Wyoming cattle producers John and Cindy Robb* in a previous installment looked into how Livestock Risk Protection (LRP) might work to limit at least some of the price risk in their operation.
They decided on a 21-week contract at 96 percent coverage for their 100 head of steer calves weighing 600 pounds. This LRP contract had a total insured value of $77,964 and a premium cost of $2,967.
The main question for the Robbs with this policy is its overall effectiveness. We might ask, “What is the likelihood of an indemnity payment that would cover premium costs?” A partial budget analysis can help answer the question; the Risk Scenario Planning (RSP) tool properly addresses the associated risks.
LRP is designed for livestock producers (fed and feeder cattle, swine, and lamb) to cover declines in price
Contracts available from 70-100% of expected ending value of cattle
Contract lengths range from 13 to 52 weeks
Indemnities are paid where actual ending values are lower than the coverage value
Values are set by a CME index
Total number of insurable livestock varies by species
Ending value has no bearing on cash price received
RSP Tool Setup
The RSP tool from RightRisk.org helps users evaluate the inherent risk involved in the partial budgeting process. The tool is set up like most partial budgets, with four categories (added returns, reduced costs, added costs, and reduced returns) resulting in estimated net revenue value. Instead of choosing just one value for items that may vary, such as price in this analysis, the tool allows users to examine a range of values (maximum, minimum, and most likely) and the effect on the budget bottom line.
Problems arise when using set values in the budgeting process where they do not account for variability (risk). The RSP tool helps indicate how a range of values (not just a single guess) can affect the budget decision and account for the uncertainty.
Tool Budgets and Analysis
For our example, we input data in two budget categories: added returns and added costs. Under added costs, we enter the LRP premium of $4.945/cwt on 600 cwt ($2,967 total).
We account for a potential indemnity payment under the added returns section. The coverage price is $130/cwt, and we assume the index price in September will be the same ($130/cwt). We enter the indemnity as a function of both the index price and the coverage price (coverage price minus the index price). This will result in a positive indemnity payment only if the index price is lower than the coverage value. Expected actual calf sales and corresponding expected cash price are entered at $130/cwt as well.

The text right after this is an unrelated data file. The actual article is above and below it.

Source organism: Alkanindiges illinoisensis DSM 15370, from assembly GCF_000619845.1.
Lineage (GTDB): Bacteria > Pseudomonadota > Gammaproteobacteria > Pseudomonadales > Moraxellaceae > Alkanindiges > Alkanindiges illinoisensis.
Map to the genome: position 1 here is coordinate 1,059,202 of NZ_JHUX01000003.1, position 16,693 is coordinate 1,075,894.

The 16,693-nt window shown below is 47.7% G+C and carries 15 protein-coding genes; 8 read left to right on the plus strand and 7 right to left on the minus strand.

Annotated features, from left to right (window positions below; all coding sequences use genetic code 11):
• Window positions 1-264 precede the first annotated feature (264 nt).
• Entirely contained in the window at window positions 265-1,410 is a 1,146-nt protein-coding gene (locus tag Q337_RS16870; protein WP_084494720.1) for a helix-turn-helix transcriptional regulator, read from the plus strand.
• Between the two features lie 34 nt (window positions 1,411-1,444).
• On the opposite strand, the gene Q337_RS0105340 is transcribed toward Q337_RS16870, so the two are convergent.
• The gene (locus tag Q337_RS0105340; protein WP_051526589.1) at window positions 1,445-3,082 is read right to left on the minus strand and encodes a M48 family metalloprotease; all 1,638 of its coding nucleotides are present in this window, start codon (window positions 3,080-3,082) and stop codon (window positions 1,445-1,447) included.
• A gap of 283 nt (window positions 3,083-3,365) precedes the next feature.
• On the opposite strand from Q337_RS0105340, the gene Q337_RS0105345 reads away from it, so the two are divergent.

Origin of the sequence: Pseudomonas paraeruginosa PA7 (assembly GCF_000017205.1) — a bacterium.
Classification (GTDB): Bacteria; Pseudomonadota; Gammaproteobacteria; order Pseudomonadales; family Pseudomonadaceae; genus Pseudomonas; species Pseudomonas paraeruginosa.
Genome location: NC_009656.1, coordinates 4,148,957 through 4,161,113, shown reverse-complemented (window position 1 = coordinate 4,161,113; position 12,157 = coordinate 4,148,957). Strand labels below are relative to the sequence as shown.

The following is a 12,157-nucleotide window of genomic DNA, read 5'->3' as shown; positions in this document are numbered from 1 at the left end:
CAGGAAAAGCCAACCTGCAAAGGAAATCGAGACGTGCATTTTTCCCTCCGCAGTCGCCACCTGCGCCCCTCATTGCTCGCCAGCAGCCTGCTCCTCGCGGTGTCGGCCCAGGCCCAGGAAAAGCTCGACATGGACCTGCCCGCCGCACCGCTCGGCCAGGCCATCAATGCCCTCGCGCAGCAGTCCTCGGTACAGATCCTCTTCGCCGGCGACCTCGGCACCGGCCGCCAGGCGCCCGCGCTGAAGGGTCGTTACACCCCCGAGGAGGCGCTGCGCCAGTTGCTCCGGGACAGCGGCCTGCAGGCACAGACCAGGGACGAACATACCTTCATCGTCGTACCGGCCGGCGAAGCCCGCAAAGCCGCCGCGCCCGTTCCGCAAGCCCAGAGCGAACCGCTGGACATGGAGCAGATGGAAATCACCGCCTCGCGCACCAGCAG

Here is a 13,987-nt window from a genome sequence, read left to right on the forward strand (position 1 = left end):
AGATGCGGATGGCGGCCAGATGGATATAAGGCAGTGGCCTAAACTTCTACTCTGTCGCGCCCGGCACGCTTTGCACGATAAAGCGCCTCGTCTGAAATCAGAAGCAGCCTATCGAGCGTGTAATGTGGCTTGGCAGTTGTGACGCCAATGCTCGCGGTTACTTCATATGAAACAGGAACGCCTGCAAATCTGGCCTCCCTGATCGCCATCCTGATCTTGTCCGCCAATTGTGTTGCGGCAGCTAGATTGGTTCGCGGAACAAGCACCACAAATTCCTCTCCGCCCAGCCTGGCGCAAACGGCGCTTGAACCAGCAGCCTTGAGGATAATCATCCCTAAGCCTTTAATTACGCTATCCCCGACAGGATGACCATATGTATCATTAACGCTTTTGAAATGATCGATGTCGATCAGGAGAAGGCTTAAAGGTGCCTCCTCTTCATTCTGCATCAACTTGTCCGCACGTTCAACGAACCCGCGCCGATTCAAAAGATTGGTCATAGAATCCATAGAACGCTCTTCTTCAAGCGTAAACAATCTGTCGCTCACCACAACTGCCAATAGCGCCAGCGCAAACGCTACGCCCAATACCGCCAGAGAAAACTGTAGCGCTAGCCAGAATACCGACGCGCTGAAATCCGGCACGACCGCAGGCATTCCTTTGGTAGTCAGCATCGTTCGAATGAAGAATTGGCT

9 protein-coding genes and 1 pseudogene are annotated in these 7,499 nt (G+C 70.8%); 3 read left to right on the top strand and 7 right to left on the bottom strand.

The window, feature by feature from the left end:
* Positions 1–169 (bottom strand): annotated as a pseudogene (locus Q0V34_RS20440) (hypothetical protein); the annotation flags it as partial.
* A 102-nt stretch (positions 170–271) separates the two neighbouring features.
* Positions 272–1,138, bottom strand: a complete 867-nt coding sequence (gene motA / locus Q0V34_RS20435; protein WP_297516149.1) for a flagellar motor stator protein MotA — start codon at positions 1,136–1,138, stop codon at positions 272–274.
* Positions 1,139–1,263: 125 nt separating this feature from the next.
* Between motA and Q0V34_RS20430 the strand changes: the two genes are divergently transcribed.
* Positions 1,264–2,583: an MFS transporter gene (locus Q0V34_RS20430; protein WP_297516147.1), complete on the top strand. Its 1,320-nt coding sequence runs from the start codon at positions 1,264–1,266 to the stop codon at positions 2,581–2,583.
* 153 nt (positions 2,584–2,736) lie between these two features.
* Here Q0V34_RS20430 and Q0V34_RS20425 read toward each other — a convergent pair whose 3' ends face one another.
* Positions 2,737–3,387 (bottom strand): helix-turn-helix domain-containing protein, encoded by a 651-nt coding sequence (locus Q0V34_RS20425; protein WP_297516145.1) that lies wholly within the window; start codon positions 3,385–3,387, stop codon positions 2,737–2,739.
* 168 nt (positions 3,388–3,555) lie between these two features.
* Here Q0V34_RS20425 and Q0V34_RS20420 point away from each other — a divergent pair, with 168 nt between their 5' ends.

The Robbs’ net return would total $75,033 (calf sales of $78,000 minus the LRP premium of $2,967), assuming the expected prices at the end of the contract period and no indemnity payment.
How do we account for uncertainty in the LRP index price and calf sales? This is where the value of the RSP tool comes into play. Suppose the Robbs forecast a maximum value of $140/cwt and a minimum value of $115/cwt for the ending index value. We can also factor in the uncertainty of the price received for steers in September, with a maximum of $140/cwt and a minimum of $120/cwt. Clicking RUN causes the tool to generate a probability distribution, based on the values we entered. The resulting graph describes the range and likelihood of net revenue outcomes, given the various possible combinations of values entered.
The distribution reveals a 50 percent probability of the strategy generating a net return of $76,152 or less, with a maximum possible return of $84,798 and minimum of $70,368. Stated another way, there is a 50 percent probability the net return will be just over a thousand dollars higher with LRP price protection in place, as compared to the expected value without it ($75,033).
*The Robb operation is a case study example created to demonstrate RightRisk tools and their application. No identification with actual persons (living or deceased), places, or agricultural operation is intended nor should be inferred.
James Sedman is a consultant to the Department of Agricultural and Applied Economics in the University of Wyoming College of Agriculture and Natural Resources, and John Hewlett is a farm and ranch management specialist in the department. Hewlett may be reached at (307) 766-2166 or email@example.com.
For further information
Livestock Risk Protection (LRP) is just one of the many risk management options available to Wyoming producers. Almost all crops and livestock have a policy that can mitigate some of the risk involved with production. Visit rma.usda.gov or a crop insurance agent for more information.
RightRisk Analytics Toolbox
The Analytics Toolbox includes the RSP tool and several other risk analytics tools covering a wide range of agricultural risk management questions and issues, including budgeting, forage leasing, machinery cost, and whole farm budgeting.
To view or download the toolbox – Logon to RightRisk.org and under the Resources Tab, select Risk Management Tools.